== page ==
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As far as telephone service goes, the lunatics are clearly running the asylum. Economics is topsy-turvy in the information age.
I was working on a blog article (another one, not this one) when I got a sales call from Verizon, who are my telephone service provider. As far as I can tell I don't get any choice about that -- unless I head off into VoIP land, which I may well do as soon as I get a copy of shtoom (see here for information) running. "Verizon's copper, Verizon's customer" seems to be the way it goes.
So, this particular marketroid was primed to tempt with an offer she clearly thought I couldn't refuse. My current two-line telephone service (voice and fax), with long-distance and international calling provided by third-parties, costs me $58.23 a month (according to her -- I wish the telephone companies would find someone who could actually make their bills comprehensible, but that's another rant). She wanted me to know that I could now have unlimited long distance and local calling (by which I presume she meant local, interLATA and intraLATA, but I didn't want to confuse the situation by throwing technical terms around) for $49.95.
Now, I'm all in favour of reducing my bills, but being an expatriate Brit I make a lot of calls back to the UK, so I asked about the price of international calls, which had been conveniently overlooked in the pitch. Apparently I could get a "low" 8 cents a minute rate to the UK by paying a $4 per month charge (which, of course, equates to 50 minutes on the 'phone, but I let that slide). Unfortunately for Verizon one of my clients is a telecommunication company. Many of the calls I make, both long distance in international, are test calls, and obviously I didn't see any reason why I should pay Verizon to move my calls away from the client and lose access to the facilities I am testing. Plus the calls I do pay for would be cheaper if I stayed where I was.
This made my next question obvious. I asked "Can I have the new, low price and retain a third-party long-distance and international provider". We were clearly starting to stray outside the parameters of the sales script here, so this necessitated a discusssion with the supervisor, but after a few seconds on hold I was told no, this would not be possible. In order to get the lower price I would have to use Verizon for all long-distance and international services.
I was left wondering how it made any kind of sense to offer a lower price for more service, and had to conclude either a) Verizon had looked at my account records, knew perfectly well that I made international calls with some frequency, and were simply hoping that I would overlook that aspect of things in my hurry to save nine bucks (give or take) on the basic service plus long distance, or b) there really is some advantage to them in losing money on this service. If the latter, are they planning to eventually start gouging the new customers this campaign wins them? If the former, are they really happy to be cheating customers in this way? What's goping on?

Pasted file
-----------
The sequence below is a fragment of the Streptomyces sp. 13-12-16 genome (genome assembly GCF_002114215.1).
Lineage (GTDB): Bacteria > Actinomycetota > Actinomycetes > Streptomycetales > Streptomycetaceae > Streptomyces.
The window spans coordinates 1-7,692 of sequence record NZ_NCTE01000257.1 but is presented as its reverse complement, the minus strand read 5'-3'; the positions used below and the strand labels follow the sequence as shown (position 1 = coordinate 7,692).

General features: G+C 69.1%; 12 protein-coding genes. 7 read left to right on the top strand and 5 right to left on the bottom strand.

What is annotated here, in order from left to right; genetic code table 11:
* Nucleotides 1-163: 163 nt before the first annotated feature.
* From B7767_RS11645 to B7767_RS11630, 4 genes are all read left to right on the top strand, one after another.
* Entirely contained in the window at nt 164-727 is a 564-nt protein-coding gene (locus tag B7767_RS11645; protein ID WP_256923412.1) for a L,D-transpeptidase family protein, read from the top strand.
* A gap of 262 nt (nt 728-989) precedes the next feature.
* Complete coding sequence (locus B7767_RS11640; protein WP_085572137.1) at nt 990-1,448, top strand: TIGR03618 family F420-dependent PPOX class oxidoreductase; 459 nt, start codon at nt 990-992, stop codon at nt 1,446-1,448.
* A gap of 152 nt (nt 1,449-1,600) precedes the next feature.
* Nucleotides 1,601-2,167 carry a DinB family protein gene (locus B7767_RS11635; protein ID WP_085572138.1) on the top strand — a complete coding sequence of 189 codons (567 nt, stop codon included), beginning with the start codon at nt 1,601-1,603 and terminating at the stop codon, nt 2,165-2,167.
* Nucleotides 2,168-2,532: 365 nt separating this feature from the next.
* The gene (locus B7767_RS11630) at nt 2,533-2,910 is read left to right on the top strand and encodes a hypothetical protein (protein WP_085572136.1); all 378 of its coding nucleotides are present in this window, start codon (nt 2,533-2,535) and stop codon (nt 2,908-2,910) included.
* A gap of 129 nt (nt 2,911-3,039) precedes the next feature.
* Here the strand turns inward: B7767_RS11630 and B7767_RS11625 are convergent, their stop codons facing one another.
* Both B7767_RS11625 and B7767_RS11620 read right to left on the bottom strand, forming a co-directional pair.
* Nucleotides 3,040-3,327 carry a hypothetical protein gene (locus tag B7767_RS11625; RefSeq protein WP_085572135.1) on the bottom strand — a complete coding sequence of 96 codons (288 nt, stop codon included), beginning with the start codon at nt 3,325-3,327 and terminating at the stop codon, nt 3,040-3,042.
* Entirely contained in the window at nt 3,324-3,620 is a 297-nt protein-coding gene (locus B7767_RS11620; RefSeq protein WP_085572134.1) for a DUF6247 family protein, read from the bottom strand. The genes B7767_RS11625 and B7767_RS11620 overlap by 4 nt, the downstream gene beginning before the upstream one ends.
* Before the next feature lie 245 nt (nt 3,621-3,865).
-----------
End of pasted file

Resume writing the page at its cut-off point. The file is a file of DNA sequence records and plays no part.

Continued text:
I've already had to cope with a cable company that insisted on charging me $10 more per month for cable Internet service alone than it did for Internet and basic TV service. Since I already had satellite TV service I added the cable and had them wire it to bedrooms normally used for guests. I presume the cable company sees a certain percentage of its customers buying additional services after they take this deal on, and that they are the winners overall by this policy.
But now my telephone service provider has pretty much told me flat out that they could provide the service cheaper, but they aren't going to because I won't take free long distance. Or, in other words, they are charging me for not using their resources. I wonder what the stockholders think about that.
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|Steve Holden has been using computers longer than some of you have been alive, and he still isn't tired of it. The fascination is to do with the modeling flexibility that information systems allow. Steve consults to help his clients design and build their network architectures and programmed web systems, and teaches networking, database and security classes. He is the author of "Python Web Programming" (New Riders, 2002) and chaired the PyCon DC 2003 conference.|